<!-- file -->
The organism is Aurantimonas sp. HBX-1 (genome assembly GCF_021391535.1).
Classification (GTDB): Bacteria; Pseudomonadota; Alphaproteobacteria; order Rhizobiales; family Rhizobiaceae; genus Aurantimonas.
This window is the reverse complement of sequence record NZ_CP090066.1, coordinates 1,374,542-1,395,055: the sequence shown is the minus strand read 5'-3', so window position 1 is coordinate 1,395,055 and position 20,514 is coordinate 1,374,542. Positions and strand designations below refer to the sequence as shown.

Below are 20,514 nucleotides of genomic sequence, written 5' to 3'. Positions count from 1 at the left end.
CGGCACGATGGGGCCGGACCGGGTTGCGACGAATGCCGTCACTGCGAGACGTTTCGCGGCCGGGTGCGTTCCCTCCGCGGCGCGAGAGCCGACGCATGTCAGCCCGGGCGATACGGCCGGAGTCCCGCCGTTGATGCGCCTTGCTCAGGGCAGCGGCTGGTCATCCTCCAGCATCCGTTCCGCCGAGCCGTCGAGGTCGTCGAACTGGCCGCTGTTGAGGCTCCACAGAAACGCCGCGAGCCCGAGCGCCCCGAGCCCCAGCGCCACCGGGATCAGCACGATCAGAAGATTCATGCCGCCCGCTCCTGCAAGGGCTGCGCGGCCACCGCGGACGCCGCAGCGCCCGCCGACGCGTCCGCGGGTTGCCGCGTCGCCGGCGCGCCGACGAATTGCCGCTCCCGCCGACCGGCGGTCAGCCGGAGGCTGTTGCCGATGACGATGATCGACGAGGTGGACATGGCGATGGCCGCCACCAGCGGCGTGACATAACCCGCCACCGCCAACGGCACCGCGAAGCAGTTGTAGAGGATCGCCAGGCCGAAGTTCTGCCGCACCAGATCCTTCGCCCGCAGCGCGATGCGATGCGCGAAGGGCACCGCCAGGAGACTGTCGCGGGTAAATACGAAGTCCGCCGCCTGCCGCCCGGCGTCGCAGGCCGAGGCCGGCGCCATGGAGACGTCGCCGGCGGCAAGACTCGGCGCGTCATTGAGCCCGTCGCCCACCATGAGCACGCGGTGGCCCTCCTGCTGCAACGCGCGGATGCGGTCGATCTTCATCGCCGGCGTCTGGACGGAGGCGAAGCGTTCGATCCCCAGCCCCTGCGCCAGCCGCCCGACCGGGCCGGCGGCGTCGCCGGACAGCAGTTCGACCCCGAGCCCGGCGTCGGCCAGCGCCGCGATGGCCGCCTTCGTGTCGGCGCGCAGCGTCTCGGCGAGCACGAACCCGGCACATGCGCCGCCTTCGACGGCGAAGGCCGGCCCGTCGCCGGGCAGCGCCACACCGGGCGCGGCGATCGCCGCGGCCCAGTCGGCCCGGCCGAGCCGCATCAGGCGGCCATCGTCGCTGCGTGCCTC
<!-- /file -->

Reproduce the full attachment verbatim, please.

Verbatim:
The organism is Aurantimonas sp. HBX-1 (genome assembly GCF_021391535.1).
Classification (GTDB): Bacteria; Pseudomonadota; Alphaproteobacteria; order Rhizobiales; family Rhizobiaceae; genus Aurantimonas.
This window is the reverse complement of sequence record NZ_CP090066.1, coordinates 1,374,542-1,395,055: the sequence shown is the minus strand read 5'-3', so window position 1 is coordinate 1,395,055 and position 20,514 is coordinate 1,374,542. Positions and strand designations below refer to the sequence as shown.

Below are 20,514 nucleotides of genomic sequence, written 5' to 3'. Positions count from 1 at the left end.
CGGCACGATGGGGCCGGACCGGGTTGCGACGAATGCCGTCACTGCGAGACGTTTCGCGGCCGGGTGCGTTCCCTCCGCGGCGCGAGAGCCGACGCATGTCAGCCCGGGCGATACGGCCGGAGTCCCGCCGTTGATGCGCCTTGCTCAGGGCAGCGGCTGGTCATCCTCCAGCATCCGTTCCGCCGAGCCGTCGAGGTCGTCGAACTGGCCGCTGTTGAGGCTCCACAGAAACGCCGCGAGCCCGAGCGCCCCGAGCCCCAGCGCCACCGGGATCAGCACGATCAGAAGATTCATGCCGCCCGCTCCTGCAAGGGCTGCGCGGCCACCGCGGACGCCGCAGCGCCCGCCGACGCGTCCGCGGGTTGCCGCGTCGCCGGCGCGCCGACGAATTGCCGCTCCCGCCGACCGGCGGTCAGCCGGAGGCTGTTGCCGATGACGATGATCGACGAGGTGGACATGGCGATGGCCGCCACCAGCGGCGTGACATAACCCGCCACCGCCAACGGCACCGCGAAGCAGTTGTAGAGGATCGCCAGGCCGAAGTTCTGCCGCACCAGATCCTTCGCCCGCAGCGCGATGCGATGCGCGAAGGGCACCGCCAGGAGACTGTCGCGGGTAAATACGAAGTCCGCCGCCTGCCGCCCGGCGTCGCAGGCCGAGGCCGGCGCCATGGAGACGTCGCCGGCGGCAAGACTCGGCGCGTCATTGAGCCCGTCGCCCACCATGAGCACGCGGTGGCCCTCCTGCTGCAACGCGCGGATGCGGTCGATCTTCATCGCCGGCGTCTGGACGGAGGCGAAGCGTTCGATCCCCAGCCCCTGCGCCAGCCGCCCGACCGGGCCGGCGGCGTCGCCGGACAGCAGTTCGACCCCGAGCCCGGCGTCGGCCAGCGCCGCGATGGCCGCCTTCGTGTCGGCGCGCAGCGTCTCGGCGAGCACGAACCCGGCACATGCGCCGCCTTCGACGGCGAAGGCCGGCCCGTCGCCGGGCAGCGCCACACCGGGCGCGGCGATCGCCGCGGCCCAGTCGGCCCGGCCGAGCCGCATCAGGCGGCCATCGTCGCTGCGTGCCTC